Gig Life and Colleague Dynamics
The vagabond, gig life being brilliantly underscored by survival; it’s reflective of that real life experience of working towards that simple goal of existing in peace.
While every character in A Long Journey has to grind, they all have their own things they’re running from or running towards with motivations ranging from wealth and fun to safety. More importantly, most characters feel fleshed out in what drives them in the moment-to-moment even if they have a bit of a blanket personality in the form of their skills such as strength, technical ability, and charm to name a few.
You make choices within the job but ultimately your success comes down to a literal wheel spin. It’s cool in a “dice roll/board game” sense but it ultimately makes me feel like everything that came before was meaningless and that I should just click through and cross my fingers for a good result.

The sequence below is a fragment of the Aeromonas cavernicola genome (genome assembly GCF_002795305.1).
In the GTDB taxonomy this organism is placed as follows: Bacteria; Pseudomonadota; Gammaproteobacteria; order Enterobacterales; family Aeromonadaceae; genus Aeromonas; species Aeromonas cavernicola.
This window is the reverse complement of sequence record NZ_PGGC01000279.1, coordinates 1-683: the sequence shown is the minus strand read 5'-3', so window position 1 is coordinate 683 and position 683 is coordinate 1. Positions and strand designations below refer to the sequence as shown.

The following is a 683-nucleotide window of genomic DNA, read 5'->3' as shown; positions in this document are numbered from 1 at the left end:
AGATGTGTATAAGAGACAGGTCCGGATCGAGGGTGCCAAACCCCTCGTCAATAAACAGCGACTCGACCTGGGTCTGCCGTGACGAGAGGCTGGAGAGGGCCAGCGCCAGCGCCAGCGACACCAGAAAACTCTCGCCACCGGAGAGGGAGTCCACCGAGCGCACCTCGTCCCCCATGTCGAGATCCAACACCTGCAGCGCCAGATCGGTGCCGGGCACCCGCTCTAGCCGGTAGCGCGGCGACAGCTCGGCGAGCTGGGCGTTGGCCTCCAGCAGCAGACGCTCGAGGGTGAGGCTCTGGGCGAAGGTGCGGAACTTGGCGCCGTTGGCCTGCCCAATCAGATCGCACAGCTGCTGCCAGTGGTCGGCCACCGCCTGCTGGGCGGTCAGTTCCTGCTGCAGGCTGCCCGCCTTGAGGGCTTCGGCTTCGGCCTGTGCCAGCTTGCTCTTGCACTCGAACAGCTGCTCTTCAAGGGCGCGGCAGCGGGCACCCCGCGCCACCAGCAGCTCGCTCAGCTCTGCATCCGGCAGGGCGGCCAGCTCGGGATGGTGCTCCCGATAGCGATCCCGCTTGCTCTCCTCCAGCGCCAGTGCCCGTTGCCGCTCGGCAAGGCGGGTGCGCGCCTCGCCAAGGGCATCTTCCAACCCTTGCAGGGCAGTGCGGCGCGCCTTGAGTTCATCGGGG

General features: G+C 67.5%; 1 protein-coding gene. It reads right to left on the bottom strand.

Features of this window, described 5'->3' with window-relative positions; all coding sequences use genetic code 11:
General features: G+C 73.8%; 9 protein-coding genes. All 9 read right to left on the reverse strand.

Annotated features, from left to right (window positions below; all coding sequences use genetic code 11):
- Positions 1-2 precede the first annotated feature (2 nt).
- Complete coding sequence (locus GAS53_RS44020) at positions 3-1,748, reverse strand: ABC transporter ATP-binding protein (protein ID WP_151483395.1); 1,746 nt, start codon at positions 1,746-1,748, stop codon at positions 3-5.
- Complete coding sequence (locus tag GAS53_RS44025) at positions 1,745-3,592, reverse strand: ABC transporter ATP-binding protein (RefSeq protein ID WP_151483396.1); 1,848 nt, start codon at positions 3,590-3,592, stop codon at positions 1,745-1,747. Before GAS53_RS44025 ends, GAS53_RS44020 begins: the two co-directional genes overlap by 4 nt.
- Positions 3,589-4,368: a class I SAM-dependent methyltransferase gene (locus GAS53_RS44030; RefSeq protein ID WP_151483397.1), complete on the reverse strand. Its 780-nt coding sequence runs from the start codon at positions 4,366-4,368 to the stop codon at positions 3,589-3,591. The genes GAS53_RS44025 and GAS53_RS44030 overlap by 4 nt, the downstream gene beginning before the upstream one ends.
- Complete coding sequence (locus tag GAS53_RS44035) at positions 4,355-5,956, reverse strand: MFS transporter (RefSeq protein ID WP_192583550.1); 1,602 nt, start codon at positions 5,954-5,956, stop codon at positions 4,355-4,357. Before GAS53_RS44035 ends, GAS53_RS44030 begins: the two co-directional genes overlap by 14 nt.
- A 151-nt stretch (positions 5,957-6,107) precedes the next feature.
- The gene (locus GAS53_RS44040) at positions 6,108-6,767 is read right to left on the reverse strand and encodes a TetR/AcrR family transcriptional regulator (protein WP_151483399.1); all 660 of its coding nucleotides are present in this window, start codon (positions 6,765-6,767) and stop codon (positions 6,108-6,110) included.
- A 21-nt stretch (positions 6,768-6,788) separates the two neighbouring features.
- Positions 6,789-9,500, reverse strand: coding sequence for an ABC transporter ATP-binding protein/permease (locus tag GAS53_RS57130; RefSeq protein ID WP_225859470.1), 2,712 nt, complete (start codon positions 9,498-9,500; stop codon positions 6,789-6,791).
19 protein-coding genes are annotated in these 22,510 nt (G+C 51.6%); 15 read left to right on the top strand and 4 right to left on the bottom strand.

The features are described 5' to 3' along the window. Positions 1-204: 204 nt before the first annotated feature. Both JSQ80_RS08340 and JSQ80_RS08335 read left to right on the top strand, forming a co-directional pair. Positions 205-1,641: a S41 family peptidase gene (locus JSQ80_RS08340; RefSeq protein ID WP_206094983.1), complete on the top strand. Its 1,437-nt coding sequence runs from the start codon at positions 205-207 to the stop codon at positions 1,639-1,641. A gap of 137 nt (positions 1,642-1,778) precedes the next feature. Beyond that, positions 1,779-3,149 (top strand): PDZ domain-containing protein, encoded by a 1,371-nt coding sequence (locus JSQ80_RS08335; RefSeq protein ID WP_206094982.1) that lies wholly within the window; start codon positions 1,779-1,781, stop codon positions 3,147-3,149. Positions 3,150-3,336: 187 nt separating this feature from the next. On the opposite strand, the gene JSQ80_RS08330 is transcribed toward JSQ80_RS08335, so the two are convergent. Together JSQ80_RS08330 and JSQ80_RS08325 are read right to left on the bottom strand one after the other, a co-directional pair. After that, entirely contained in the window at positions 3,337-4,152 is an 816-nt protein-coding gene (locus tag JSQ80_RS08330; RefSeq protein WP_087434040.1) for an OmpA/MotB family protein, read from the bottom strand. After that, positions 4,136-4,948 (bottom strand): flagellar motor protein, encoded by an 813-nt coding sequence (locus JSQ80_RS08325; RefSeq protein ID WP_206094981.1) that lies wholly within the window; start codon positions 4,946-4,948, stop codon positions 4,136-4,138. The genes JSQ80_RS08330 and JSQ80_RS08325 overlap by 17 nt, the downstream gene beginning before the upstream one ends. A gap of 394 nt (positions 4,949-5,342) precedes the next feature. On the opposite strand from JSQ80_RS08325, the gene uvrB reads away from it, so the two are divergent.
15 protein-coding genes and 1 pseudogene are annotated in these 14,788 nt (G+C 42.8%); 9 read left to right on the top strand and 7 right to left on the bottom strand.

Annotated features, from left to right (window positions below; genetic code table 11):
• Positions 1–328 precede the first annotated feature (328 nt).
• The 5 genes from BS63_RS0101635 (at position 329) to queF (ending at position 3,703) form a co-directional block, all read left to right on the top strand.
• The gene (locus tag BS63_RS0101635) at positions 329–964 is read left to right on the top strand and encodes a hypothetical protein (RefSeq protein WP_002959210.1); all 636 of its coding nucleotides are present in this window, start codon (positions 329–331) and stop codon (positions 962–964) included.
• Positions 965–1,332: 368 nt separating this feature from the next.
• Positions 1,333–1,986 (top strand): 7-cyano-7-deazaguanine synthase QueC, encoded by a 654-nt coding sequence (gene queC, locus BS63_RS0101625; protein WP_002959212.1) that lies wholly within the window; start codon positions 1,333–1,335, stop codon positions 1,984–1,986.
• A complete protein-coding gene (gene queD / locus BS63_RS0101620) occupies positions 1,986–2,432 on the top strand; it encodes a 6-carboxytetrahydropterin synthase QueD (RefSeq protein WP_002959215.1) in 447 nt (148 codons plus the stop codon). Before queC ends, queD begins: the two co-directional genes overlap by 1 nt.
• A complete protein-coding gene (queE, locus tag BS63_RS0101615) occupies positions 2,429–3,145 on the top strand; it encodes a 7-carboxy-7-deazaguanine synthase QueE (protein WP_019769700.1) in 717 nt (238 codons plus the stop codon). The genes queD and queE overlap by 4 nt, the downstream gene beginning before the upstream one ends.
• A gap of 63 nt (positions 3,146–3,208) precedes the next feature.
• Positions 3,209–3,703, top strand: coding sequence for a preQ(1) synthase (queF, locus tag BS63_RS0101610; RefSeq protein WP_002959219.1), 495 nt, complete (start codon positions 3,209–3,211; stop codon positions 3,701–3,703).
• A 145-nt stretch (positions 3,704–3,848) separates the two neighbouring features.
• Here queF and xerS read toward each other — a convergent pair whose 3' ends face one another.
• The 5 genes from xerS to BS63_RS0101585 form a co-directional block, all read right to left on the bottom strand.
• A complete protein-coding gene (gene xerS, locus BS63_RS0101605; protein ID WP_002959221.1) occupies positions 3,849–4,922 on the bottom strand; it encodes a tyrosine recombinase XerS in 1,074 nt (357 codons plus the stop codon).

If you’re unhappy with your result you can select Call in a Favor and spin again but there are no guarantees or better odds by doing this. And, just like in real life, you can run out of favors so I never felt super incentivized to try again.
If sentient ships being outlawed wasn’t bad enough, you’re on the run from an abusive ex and thus are traveling across planets for resources and potential long-term survival (figuring out how to disappear).
But going from planet to planet has its own bit of gameplay and heartwarming moments with the crew. From taking in the fact that your crew member, Matias, is giving midnight makeovers to everyone to receiving distress calls and having to decide whether or not to part with some of your own rations. Additionally, down time can be spent talking to your crew directly which is a great way to get to know everyone’s background outside of main story beats.
My only gripe with this section is my main gripe with the demo (and game so far): stagnant visuals fail to bring the story to life. At the current state, I’m forced to imagine them more than I’d like. Of course, this is just a demo with a newly launched Kickstarter so there’s presumably plenty of room for growth.